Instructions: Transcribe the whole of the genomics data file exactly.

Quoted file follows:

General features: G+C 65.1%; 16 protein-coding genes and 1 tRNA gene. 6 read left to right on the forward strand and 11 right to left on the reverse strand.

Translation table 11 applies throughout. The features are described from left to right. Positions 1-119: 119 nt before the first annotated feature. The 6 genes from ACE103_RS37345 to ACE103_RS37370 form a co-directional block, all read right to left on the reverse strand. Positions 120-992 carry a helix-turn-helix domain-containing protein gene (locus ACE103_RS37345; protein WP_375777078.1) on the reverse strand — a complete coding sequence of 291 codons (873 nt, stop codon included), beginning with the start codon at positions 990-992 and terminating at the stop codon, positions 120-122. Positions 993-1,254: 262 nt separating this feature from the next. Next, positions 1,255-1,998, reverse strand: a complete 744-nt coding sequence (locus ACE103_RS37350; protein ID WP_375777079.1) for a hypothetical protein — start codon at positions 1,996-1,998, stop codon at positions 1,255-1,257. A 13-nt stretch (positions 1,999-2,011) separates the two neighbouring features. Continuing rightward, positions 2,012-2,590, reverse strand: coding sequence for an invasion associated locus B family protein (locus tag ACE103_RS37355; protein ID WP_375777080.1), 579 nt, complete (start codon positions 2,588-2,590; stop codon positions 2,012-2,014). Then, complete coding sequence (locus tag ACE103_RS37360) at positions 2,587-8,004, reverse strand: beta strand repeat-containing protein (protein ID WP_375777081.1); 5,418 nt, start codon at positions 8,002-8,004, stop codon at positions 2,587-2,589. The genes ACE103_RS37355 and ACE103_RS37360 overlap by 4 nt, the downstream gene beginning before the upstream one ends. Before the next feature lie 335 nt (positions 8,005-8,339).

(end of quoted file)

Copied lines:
General features: G+C 65.1%; 16 protein-coding genes and 1 tRNA gene. 6 read left to right on the forward strand and 11 right to left on the reverse strand.

Translation table 11 applies throughout. The features are described from left to right. Positions 1-119: 119 nt before the first annotated feature. The 6 genes from ACE103_RS37345 to ACE103_RS37370 form a co-directional block, all read right to left on the reverse strand. Positions 120-992 carry a helix-turn-helix domain-containing protein gene (locus ACE103_RS37345; protein WP_375777078.1) on the reverse strand — a complete coding sequence of 291 codons (873 nt, stop codon included), beginning with the start codon at positions 990-992 and terminating at the stop codon, positions 120-122. Positions 993-1,254: 262 nt separating this feature from the next. Next, positions 1,255-1,998, reverse strand: a complete 744-nt coding sequence (locus ACE103_RS37350; protein ID WP_375777079.1) for a hypothetical protein — start codon at positions 1,996-1,998, stop codon at positions 1,255-1,257. A 13-nt stretch (positions 1,999-2,011) separates the two neighbouring features. Continuing rightward, positions 2,012-2,590, reverse strand: coding sequence for an invasion associated locus B family protein (locus tag ACE103_RS37355; protein ID WP_375777080.1), 579 nt, complete (start codon positions 2,588-2,590; stop codon positions 2,012-2,014). Then, complete coding sequence (locus tag ACE103_RS37360) at positions 2,587-8,004, reverse strand: beta strand repeat-containing protein (protein ID WP_375777081.1); 5,418 nt, start codon at positions 8,002-8,004, stop codon at positions 2,587-2,589. The genes ACE103_RS37355 and ACE103_RS37360 overlap by 4 nt, the downstream gene beginning before the upstream one ends. Before the next feature lie 335 nt (positions 8,005-8,339).